The gift of chronic illness
Illness as a way to get you out of your personal bubble
Most people’s biggest fear about chronic illness or pain is that its presence won’t allow them to live the life they want. In essence they will miss out, experience less joy and die without having lived, learned, contributed or shared what they wanted too. The first thing that I will say is that the last sentence that I wrote cannot possibly ever be true. To believe that it can be true is what actually creates suffering for you, not the pain/illness itself, which most people think is the cause of their suffering.
By your mere existence you are already complete. This may sound like new age nonsense to some people, but I invite you for just a few seconds to entertain it. How does it feel to you when you think about how much you still need to learn and achieve and how you might never get to do it? Feels like crap, right. Ok now how does it feel to know that you are already complete as you are right in this moment and as your life unfolds it does so in the perfect timing and rhythm? Feel more relaxed, easeful, and less like you’re in a pressure cooker that is about to fail or explode?
What is chronic illness trying to tell you? Long story short, to get out of your personal bubble that says that the limited perspective that you can see through your tiny little lens is the best perspective for the course of your life. It may be and it may not be. We can become very narrow minded in our thinking about what our life is supposed to look like and therefore try to control and negate other possibilities when they present themselves. The gift of illness is in its ability to course correct us so that we can learn something that is even more important for our growth and evolution then our personal will-determined path can see.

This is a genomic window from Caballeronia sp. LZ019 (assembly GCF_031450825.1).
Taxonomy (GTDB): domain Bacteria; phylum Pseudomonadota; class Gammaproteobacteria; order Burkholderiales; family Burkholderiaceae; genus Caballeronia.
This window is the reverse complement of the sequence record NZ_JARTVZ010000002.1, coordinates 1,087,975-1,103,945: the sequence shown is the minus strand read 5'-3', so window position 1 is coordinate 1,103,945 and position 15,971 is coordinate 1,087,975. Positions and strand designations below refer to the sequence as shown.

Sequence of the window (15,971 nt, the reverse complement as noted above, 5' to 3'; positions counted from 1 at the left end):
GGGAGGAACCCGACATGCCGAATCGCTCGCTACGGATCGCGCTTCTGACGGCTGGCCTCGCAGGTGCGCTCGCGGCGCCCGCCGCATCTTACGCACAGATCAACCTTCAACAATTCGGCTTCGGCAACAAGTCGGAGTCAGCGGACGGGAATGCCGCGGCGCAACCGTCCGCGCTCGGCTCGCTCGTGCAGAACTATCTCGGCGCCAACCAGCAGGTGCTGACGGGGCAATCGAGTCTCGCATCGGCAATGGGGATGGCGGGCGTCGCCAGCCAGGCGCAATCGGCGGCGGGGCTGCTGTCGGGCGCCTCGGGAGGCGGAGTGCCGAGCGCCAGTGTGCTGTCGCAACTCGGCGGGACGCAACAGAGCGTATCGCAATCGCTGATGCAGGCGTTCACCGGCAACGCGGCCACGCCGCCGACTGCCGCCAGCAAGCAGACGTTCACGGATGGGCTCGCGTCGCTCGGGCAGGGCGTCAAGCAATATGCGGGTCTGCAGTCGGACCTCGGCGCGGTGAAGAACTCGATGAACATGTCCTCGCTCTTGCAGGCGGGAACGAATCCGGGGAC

Living the gift of illness
Surrendering your mind’s limited perspective
When you surrender your minds idea of what your life should be or look like only then can you begin experiencing more of who and what you really are. True knowing and power comes only through surrender, not through force, efforting and control. Most people get this on some levels however still continue with the “force equals power and more of what I want” path. This is because we have been taught for thousands of years that we have relatively little power (conditioned powerlessness) and to make a difference we must do a lot of work. Surrender has not been seen as something that can accomplish anything and in fact has not really been in our vocabulary except under the category “what weak people do”. The way to true power has thus been associated in our mind with weakness, hence the reason we continue to fight, effort and will our way through life.
Surrender, humility, and not knowing are some of the “strongest” states of being. They open you to novelty and lift the veil of separation between your ordinary self (you in your personal little mind perspective bubble) and your extraordinary self (infinite, uncharted territory of being). When you believe you know who and what you are you limit yourself, your life, and become frozen in time in a concept of yourself instead of experiencing more of yourself and what you are.
Surrendering into something larger again is not weak, in fact, it is the opposite. Those brave enough to not know, not be convicted, and humble enough to be empty so that they can be taught, led, and guided will have access to new levels and ways of knowing. Chronic illness/pain has the capacity to break us down so that something else can get in. We are taught to fight and resist it and not let it take our life as we know it. I invite you to entertain the possibility that its very purpose is to take your life as you know it, and alchemize it so that you can know yourself beyond what you know now. Through surrender you become privy to the universe’s secret power and transcend your bubble of personal will, which allows you access into a larger collective of knowingness, expanded perspective and seeing the interconnectivity of all of life which you are part of, instead of as a separate being fighting a battle against illness.
Dr. Amanda Hessel, Chiropractor, Network Spinal Analysis & Somato-Respiratory Integration, Boulder, Colorado